Sunday, August 9, 2009

Schnippel Beans

Most kinds of beans that are commonly eaten when their pods are still unripe or ‘green’ are thought to have originated in the tropical and subtropical latitudes of the Americas. You can find the modern varieties of green bush beans in my Mid-American garden every summer and on some hot and humid August days it feels like the subtropics.

Growing up Mom and I planted, weeded, picked, tipped and tailed, blanched, and served green beans fresh or froze the extra. I love their fresh crunch and sweet green flavor raw or lightly steamed. My dad preferred his beans cooked with bacon, or smothered in sauce, or in salad with vinegar dressing. I recall one summer dinner that included green beans. My Dad, his face, forearms, and hands burnished by the summer sun, was gathering a fork full of green bean salad from his dinner plate.
Addressing my Mom with a wistful tone to his German accent he announced,

“My Mom used to schnippel (meaning to cut) beans in long thin strips. She used to do big pots full. Why don’t you fix beans like that?”

My Mom gave him ‘the look’. ‘The look’ is only understood by women who have had to listen to their husbands explaining a dish their mother prepared when they were growing up. If it was a particular favorite some of us go to the trouble of getting the recipe from our mother-in-law but in my Mom’s case it was too late, my grandmother Emma had passed away and taken the secret of how to schnippel beans with her.

As far as I can tell Grandma Emma spent her life growing and preparing food. I use the same garden that she did and I imagine I could be walking in her footsteps as I pick green beans. Her kitchen was in the basement of the farm house in which I live now. She cooked on a wood fired stove and served meals on a big walnut table. I still use some of her kitchen tools; her flour sifter is one of my favorites. She used a dark alcove in the basement to store her canned goods. When I was a girl I remember my Mom pointing out a dusty quart jar on one of the shelves in that alcove. It was packed full of French cut green beans and it had a paper label dated 1952, the year before Grandma Emma died. My mom marveled at how thin and uniformly the beans were cut and how well preserved they were considering the jar was at least fifteen years old.

“I’m afraid to open the jar to throw out the beans. I don’t know what sort of ‘bugs’ are growing in there after all these years.” Mom said turning off the light in the basement.

Almost forty years after Grandma Emma canned that jar of beans I found myself back in the same basement cleaning up in preparation for new furnace ducts. I was standing on a step stool when I noticed that something was stuck between an old duct and the first floor joists above my head. I reached up and pulled down an odd sort of wooden box. It was a narrow rectangular shape with a handle attached to a wheel on one side and two narrow tin tubes set into the opposite side.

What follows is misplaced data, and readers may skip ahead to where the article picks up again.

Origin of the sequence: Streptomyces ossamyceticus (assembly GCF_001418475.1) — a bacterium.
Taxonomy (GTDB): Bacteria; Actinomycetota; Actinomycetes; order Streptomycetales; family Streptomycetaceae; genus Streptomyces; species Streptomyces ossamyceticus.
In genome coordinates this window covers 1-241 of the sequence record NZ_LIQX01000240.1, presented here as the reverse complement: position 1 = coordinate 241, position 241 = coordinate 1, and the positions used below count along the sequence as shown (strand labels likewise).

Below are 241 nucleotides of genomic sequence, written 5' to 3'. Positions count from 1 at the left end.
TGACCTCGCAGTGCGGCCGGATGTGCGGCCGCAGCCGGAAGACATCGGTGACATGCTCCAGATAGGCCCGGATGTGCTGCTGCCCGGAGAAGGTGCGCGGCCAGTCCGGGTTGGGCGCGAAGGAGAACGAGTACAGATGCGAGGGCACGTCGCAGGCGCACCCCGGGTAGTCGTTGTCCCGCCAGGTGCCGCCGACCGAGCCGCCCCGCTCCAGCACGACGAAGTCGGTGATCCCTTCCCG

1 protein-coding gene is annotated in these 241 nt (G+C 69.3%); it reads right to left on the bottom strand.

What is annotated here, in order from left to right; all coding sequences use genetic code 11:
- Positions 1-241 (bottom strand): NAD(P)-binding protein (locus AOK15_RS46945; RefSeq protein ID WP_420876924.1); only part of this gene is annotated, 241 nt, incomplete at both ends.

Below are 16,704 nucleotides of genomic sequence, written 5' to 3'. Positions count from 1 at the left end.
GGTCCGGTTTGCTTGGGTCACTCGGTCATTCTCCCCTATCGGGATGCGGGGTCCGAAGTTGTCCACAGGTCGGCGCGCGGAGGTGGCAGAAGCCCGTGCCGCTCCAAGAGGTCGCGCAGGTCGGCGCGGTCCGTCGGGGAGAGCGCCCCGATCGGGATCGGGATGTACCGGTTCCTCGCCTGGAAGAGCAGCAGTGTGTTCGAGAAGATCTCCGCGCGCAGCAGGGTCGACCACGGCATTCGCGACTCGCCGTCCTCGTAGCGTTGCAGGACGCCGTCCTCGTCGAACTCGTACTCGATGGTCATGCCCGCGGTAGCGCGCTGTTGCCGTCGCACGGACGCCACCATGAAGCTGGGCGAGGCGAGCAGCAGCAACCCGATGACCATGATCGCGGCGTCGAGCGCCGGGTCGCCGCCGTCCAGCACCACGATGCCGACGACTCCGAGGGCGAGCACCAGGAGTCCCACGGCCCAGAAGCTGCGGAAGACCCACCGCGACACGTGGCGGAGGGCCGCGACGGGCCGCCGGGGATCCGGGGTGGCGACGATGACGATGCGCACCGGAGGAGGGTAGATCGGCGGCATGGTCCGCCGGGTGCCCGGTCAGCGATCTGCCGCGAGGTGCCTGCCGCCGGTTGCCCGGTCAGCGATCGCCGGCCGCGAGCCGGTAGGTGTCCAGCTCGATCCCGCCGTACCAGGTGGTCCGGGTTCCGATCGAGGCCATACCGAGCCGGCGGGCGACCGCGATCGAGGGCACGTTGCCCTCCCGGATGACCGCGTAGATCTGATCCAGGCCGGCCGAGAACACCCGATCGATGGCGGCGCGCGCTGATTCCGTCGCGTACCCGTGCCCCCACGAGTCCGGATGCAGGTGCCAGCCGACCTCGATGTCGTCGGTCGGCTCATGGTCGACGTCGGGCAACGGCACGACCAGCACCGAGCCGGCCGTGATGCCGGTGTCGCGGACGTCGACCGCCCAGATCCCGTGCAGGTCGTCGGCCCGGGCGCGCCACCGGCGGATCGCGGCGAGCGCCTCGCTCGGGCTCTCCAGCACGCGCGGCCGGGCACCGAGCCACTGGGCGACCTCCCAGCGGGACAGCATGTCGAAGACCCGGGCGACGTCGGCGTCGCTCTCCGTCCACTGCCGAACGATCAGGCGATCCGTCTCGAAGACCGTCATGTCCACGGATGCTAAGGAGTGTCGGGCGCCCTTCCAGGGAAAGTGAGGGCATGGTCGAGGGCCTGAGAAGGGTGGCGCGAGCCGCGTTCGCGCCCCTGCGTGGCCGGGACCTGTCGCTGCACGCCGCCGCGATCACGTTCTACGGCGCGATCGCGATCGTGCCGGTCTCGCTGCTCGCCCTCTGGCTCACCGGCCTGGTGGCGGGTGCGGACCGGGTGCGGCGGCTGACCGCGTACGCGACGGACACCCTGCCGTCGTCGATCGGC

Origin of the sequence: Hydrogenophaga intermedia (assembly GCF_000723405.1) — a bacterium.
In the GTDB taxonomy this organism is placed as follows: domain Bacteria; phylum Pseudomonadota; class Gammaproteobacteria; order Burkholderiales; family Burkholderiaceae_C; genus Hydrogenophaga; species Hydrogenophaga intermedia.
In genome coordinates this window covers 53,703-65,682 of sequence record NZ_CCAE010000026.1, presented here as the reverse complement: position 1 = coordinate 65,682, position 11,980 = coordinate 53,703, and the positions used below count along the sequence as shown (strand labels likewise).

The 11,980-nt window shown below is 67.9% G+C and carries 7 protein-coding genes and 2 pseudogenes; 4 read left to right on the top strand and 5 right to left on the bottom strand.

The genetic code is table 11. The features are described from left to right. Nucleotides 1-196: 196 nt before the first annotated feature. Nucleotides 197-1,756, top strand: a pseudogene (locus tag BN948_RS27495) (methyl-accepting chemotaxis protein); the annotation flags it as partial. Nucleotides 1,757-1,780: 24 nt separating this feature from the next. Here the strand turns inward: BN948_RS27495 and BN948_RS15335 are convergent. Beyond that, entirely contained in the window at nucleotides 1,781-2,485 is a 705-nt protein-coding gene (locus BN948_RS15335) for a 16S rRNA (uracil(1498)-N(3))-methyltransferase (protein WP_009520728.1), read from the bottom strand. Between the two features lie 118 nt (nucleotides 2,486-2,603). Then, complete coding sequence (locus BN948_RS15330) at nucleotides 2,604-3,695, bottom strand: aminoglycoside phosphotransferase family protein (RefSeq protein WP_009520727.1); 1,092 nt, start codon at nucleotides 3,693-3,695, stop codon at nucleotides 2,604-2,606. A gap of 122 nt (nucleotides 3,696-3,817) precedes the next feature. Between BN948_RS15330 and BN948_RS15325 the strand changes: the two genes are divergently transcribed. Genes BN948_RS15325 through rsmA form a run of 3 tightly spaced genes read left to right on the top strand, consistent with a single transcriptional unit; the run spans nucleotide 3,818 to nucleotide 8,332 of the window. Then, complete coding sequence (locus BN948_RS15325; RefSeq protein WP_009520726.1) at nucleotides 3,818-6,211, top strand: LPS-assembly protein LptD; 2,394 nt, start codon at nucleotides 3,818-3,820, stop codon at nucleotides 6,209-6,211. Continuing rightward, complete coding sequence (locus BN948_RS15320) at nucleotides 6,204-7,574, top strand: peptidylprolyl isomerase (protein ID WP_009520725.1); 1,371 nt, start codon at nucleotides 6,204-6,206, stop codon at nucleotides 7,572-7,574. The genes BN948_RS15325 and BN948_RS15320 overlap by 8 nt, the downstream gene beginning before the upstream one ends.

It had four “feet” on the bottom that extended like sled runners. I took it outside to brush away the dirt and cobwebs and noticed that there were three razor blade-like insertions in the wheel that was attached to the handle.

My only thought was that I had found some sort of antique food processor. I took the gadget to the kitchen and set it on the counter then continued with the basement clean up. But I couldn’t stop trying to figure out for what purpose that contraption was once used.

It was about three hours later when I was steaming green beans for dinner that it hit me. It was Grandma Emma’s green bean slicer! The two tubes would have consistently fed green beans into the blades—now hopelessly rusty—at the perfect angle to turn out the slices I saw in that jar when I was a girl. I had solved the mystery of how Grandma Emma schnippeled all those beans. But even if I could have figured out a way to sharpen the blades it was too late to prepare a dish of schnippeled beans for my Dad because he had passed away a few years earlier.

This is my favorite green bean salad recipe. I think my Dad would have liked it in spite of the fact that the beans aren’t schnippeled.

Four Bean Salad

1 pound fresh green beans, tipped, tailed, and blanched

1 small white or red onion, chopped

¾ cup Edamame, (green soybeans) thawed if using frozen

¾ cup canned black beans, rinsed

¾ cup canned Garbanzo beans, rinsed

¼ cup olive oil

¼ cup balsamic vinegar

½ teaspoon salt

Fresh ground pepper to taste

Put all the beans and the onion in a large bowl. In a small bowl whisk the salt and pepper into the vinegar then whisk in the olive oil. Pour the oil and vinegar over the beans and toss to combine. Serve now or store in the refrigerator up to two days.

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